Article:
“Dad would pay me $5 for every book I would read,” Stevens said. “That was like their motivator. Then they had a ‘negative jar.’ You had to put a quarter in the negative jar every time you said something negative. That really shaped me, just having a positive mental attitude from the time I was 5 years old. Being an avid reader was something that was a requirement in our household.”
While in college at the University of Nebraska at Lincoln, one summer Stevens took a job at Ameritrade; upon graduation, he returned to the firm, where he worked in the corporate office in the operations and institutional divisions. In 2008, he took a position speaking directly to customers for the first time. He earned his Series 7 and 66 licenses in 2009 and proved so adept that the Omaha branch offered him a position as a broker the following year.
“I turned it down because I didn’t have the confidence to do it,” Stevens said. “I went back to my existing role where I was referring clients over to the branch but I was doing 90% of the work.”
In 2011, Stevens found himself getting fed up with turning clients over to brokers he saw “as sales guys” who didn’t care as much for the clients and believing in the advice of his wife Natalia, who had urged him to move to the new position.
“It was a big leap of faith for him to make that move, but I had no doubt at all that David would be successful,” Natalia said. “I knew that it was a challenge he would thrive in, and that the role would be fulfilling for him. Because of his genuine care for people, I knew it was a perfect fit and wholeheartedly supported his decision.”
Almost immediately, Stevens began to thrive in the new gig. He “was always in the top 10 nationally in terms of the various metrics that we tracked,” Lynch recalled.
“I knew David was going to do great things,” Lynch said. “Selfishly, I would have loved to have him on my leadership team.”
Other advisors noticed the “great level of preparation” taken by Stevens prior to meetings with clients, according to Paul West, a managing partner with Omaha-based Carson Wealth who shared some clients with him starting in 2017. In his office before the sessions with clients, Stevens would go over the focus of the discussions and “thinking through what would be the absolute best solution for his clients,” West said. Once inside the conference room with the customers, Stevens displayed “an astute ability to recognize” the level of details and information that was comfortable to them, he said.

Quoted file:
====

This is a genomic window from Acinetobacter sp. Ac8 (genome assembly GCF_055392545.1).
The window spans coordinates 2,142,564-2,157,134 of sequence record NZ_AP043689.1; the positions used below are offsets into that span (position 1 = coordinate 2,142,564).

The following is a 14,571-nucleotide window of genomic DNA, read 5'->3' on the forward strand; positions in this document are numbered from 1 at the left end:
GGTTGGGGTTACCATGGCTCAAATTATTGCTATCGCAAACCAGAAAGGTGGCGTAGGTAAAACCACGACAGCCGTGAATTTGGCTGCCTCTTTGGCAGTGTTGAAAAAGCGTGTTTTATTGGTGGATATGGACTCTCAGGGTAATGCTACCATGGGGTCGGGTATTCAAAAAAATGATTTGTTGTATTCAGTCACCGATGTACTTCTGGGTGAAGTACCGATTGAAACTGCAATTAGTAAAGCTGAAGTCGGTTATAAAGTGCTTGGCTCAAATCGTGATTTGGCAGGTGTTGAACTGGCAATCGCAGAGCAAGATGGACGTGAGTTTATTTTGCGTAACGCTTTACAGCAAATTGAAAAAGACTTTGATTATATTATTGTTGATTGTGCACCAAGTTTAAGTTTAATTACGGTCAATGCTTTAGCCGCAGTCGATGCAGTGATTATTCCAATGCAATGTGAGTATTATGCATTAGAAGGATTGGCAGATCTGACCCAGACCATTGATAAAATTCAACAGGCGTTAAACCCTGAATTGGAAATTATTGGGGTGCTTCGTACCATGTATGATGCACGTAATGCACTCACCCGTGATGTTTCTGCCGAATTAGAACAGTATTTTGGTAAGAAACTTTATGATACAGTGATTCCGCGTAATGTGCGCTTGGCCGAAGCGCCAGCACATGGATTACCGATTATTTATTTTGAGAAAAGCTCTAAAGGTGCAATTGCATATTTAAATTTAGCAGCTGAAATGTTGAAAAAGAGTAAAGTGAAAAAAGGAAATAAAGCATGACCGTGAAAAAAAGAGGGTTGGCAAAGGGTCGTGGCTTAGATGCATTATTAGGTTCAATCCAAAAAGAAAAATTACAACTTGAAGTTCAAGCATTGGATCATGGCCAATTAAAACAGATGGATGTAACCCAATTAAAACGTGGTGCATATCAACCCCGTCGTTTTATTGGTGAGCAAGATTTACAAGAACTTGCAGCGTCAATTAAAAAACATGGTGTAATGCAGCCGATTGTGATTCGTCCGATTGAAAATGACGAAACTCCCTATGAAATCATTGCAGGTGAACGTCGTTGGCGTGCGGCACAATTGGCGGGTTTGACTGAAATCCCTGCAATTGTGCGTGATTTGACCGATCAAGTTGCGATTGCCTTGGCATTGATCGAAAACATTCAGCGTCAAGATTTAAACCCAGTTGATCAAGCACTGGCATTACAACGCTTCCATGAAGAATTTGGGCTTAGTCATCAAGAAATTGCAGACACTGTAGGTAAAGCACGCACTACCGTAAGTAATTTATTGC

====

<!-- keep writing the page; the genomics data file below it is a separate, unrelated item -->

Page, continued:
“He does a good job of, I’ll call it, reading the room. All advisors don’t have that. I think that’s why people like him and trust him,” West said. “We get together and have coffees and share ideas and best practices. I think that’s important, not just getting stuck in your traditional methods but trying to learn. He’s also found some people who are willing to share ideas and best practices. He’s invested in that.”
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While at Ameritrade, Stevens was gleaning how major RIAs like West’s firm, Creative Planning, Mercer Advisors and the Foster Group spoke with prospective customers as part of the process of the firm’s custodial referral program. That experience over as many as 300 meetings shaped his own advisory practice and ability to get existing clients to recommend his services to their friends and family, Stevens said.
“I had a front row seat to the processes and procedures of many, many large multibillion-dollar RIA firms, and so what I’ve done is just taken the best from each one of those firms that I’ve learned to establish what we’re going to do,” he said.
Starting the RIA
After leaving Ameritrade for a brief stint with another RIA, Stevens launched his own firm in November 2020. Natalia is the firm’s operations director, making the couple part of the group of spouses who work together in the industry.
“Initially, I came alongside David to be more than just an emotional support in his decision to start the firm,” she said. “We have always done things together, so I saw the opportunity to use my skills and background in operations to tangibly support him in the firm as he was getting things started. As a couple, we love building together, so, as the dream for the firm grows, it becomes more evident to me that continuing alongside him in SCP to make a lasting impact is the natural choice. My trust in David as a visionary leader is why I choose to support and follow his dream and I’m thrilled to be involved.”
Their RIA uses some different methods outside of the traditional planning playbook with clients. For one, Stevens’ team seeks “to make sure that clients are passionate about something that keeps them going,” so he brings that question to their review meetings and suggests potential volunteer opportunities, he noted. In estate planning, besides tracking the clients’ assets, he asks them to name their most important intangible assets and, in a new recent wrinkle, to record videos in which they share “the five to 10 characteristics in their kids that they’re so proud of” for posterity, he said.
In addition, the firm donates 10% of its net profits each year to charity. While Stevens said he doesn’t know if he would call himself “religious,” he noted that faith has played a big role in his career.
“This business is about character, No. 1,” Stevens said. “My faith has really been my true north of treating people with honor and respect, regardless of how much money they have, regardless of what their circumstances are, doing the very best for their families, understanding that generosity should be a way of life when it comes to giving back. That’s what I was taught growing up, that you should be generous.”